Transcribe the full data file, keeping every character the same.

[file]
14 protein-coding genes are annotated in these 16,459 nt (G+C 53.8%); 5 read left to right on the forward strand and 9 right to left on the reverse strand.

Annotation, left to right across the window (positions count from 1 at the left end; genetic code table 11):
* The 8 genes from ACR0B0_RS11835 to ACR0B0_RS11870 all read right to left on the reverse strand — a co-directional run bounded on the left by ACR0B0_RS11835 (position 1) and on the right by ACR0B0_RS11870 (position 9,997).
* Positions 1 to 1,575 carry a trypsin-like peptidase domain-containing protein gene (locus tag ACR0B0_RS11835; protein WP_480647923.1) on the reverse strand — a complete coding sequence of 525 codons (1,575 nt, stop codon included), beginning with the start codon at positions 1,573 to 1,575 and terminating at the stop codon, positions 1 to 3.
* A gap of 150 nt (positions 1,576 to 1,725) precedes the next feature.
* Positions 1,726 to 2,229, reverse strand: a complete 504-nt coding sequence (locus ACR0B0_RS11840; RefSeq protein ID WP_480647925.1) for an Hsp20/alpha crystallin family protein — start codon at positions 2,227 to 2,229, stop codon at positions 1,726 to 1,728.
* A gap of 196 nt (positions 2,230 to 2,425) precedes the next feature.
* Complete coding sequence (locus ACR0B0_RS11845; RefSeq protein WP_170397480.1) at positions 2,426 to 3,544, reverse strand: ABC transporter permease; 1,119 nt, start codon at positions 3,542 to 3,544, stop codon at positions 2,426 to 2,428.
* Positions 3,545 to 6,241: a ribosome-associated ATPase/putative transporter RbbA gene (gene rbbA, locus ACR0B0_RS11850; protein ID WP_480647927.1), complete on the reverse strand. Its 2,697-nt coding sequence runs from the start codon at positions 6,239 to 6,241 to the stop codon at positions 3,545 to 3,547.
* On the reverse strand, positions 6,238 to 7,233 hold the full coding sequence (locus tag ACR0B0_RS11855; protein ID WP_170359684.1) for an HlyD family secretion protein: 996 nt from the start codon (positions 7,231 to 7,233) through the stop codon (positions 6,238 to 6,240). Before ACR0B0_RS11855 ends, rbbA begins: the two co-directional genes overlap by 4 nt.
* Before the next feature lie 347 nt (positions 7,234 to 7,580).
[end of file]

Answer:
14 protein-coding genes are annotated in these 16,459 nt (G+C 53.8%); 5 read left to right on the forward strand and 9 right to left on the reverse strand.

Annotation, left to right across the window (positions count from 1 at the left end; genetic code table 11):
* The 8 genes from ACR0B0_RS11835 to ACR0B0_RS11870 all read right to left on the reverse strand — a co-directional run bounded on the left by ACR0B0_RS11835 (position 1) and on the right by ACR0B0_RS11870 (position 9,997).
* Positions 1 to 1,575 carry a trypsin-like peptidase domain-containing protein gene (locus tag ACR0B0_RS11835; protein WP_480647923.1) on the reverse strand — a complete coding sequence of 525 codons (1,575 nt, stop codon included), beginning with the start codon at positions 1,573 to 1,575 and terminating at the stop codon, positions 1 to 3.
* A gap of 150 nt (positions 1,576 to 1,725) precedes the next feature.
* Positions 1,726 to 2,229, reverse strand: a complete 504-nt coding sequence (locus ACR0B0_RS11840; RefSeq protein ID WP_480647925.1) for an Hsp20/alpha crystallin family protein — start codon at positions 2,227 to 2,229, stop codon at positions 1,726 to 1,728.
* A gap of 196 nt (positions 2,230 to 2,425) precedes the next feature.
* Complete coding sequence (locus ACR0B0_RS11845; RefSeq protein WP_170397480.1) at positions 2,426 to 3,544, reverse strand: ABC transporter permease; 1,119 nt, start codon at positions 3,542 to 3,544, stop codon at positions 2,426 to 2,428.
* Positions 3,545 to 6,241: a ribosome-associated ATPase/putative transporter RbbA gene (gene rbbA, locus ACR0B0_RS11850; protein ID WP_480647927.1), complete on the reverse strand. Its 2,697-nt coding sequence runs from the start codon at positions 6,239 to 6,241 to the stop codon at positions 3,545 to 3,547.
* On the reverse strand, positions 6,238 to 7,233 hold the full coding sequence (locus tag ACR0B0_RS11855; protein ID WP_170359684.1) for an HlyD family secretion protein: 996 nt from the start codon (positions 7,231 to 7,233) through the stop codon (positions 6,238 to 6,240). Before ACR0B0_RS11855 ends, rbbA begins: the two co-directional genes overlap by 4 nt.
* Before the next feature lie 347 nt (positions 7,234 to 7,580).